Kittens are addictive, a friend of mine said recently, and I just love mine to bits!

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You had to know I would do a toilet pic!

You had to know I would do a toilet pic!

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A Trip of a Lifetime

Monday, March 25, 2013 a group of 12 students, 4 teachers, 1 graduate and 1 chaperone from Robert E. Lee High School landed in Dublin, Ireland at 5:30 a.m. local time to begin a 9 day tour of the UK. We arrived at our hotel by 8:00 a.m. only to find our rooms wouldn’t be ready until after 2:00 p.m. “Here are your maps. We will go on a walking tour in just a few minutes,” our tour director John announced. Following a short briefing, at 8:30 a.m. we set off from the hotel, leaving our luggage in a secured room until we returned. It was freezing, snow flurries flew off and on all day, nothing sticking. The wind cut through us like sharp daggers as we walked along the streets surveying our locale.

Molly Malone, AKA the Tart with the Cart

Molly Malone, AKA the Tart with the Cart

“Let’s meet back here at say, 10:30,” John said and set us all free to roam on our own to have a late breakfast. The Tart with the Cart – by day she sold fish and vegetables, by night she sold… This was our rendezvous spot the whole time we were in Dublin. It was a centrally located statue and the kids knew the name, well nick name, very well.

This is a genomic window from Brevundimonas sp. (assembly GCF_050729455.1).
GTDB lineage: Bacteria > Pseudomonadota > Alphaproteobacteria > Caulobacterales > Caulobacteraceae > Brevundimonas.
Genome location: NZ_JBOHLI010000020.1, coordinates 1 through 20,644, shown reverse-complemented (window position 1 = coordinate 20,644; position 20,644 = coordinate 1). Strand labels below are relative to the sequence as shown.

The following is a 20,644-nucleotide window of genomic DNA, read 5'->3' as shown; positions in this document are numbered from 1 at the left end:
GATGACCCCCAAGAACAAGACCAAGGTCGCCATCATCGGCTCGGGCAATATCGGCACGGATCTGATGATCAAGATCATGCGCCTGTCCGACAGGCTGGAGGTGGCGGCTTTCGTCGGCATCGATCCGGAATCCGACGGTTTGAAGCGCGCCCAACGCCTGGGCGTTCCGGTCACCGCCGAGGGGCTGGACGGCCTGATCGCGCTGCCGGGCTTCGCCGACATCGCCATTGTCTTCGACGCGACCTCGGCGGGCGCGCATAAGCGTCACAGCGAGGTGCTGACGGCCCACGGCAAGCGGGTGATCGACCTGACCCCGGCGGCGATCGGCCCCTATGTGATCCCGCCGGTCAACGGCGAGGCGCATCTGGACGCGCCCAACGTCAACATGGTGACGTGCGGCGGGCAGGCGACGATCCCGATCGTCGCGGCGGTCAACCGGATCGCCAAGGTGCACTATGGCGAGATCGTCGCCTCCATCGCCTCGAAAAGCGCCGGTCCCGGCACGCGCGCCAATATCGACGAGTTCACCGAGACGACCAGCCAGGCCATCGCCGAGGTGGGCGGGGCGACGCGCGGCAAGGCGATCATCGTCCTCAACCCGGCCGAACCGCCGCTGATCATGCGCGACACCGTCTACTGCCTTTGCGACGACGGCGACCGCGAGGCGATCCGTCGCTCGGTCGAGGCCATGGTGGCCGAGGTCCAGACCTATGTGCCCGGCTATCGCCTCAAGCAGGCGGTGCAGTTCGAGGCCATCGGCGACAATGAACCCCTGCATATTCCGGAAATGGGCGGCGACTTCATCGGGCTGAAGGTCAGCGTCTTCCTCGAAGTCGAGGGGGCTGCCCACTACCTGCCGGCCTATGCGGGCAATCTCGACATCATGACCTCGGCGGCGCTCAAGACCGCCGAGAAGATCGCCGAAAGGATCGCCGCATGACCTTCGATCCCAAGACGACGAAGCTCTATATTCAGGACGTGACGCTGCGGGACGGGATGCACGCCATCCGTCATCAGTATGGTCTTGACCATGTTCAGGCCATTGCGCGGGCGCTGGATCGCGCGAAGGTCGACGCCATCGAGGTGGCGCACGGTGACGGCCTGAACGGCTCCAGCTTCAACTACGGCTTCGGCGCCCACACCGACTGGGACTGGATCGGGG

Two of the teacher chaperones, my son, and I all walked down an alley off the main street looking for an inviting place to eat. We found what we were looking for, but the entrance was back out on the main street. Soon the majority of our group found our cozy hide out and joined us. I had a latte and porridge (oatmeal) with brown sugar and cream. With this photo, my food journal began.

Brown sugar and cream porridge with a latte. Just the thing to warm the insides.

Brown sugar and cream porridge with a latte. Just the thing to warm the insides.

The outside of the Pub. I think I should have walked across the street to snap this one to get the full name in the shot.

The outside of the Pub. I think I should have walked across the street to snap this one to get the full name in the shot.

Irish Stew and Soda Bread

Irish Stew and Soda Bread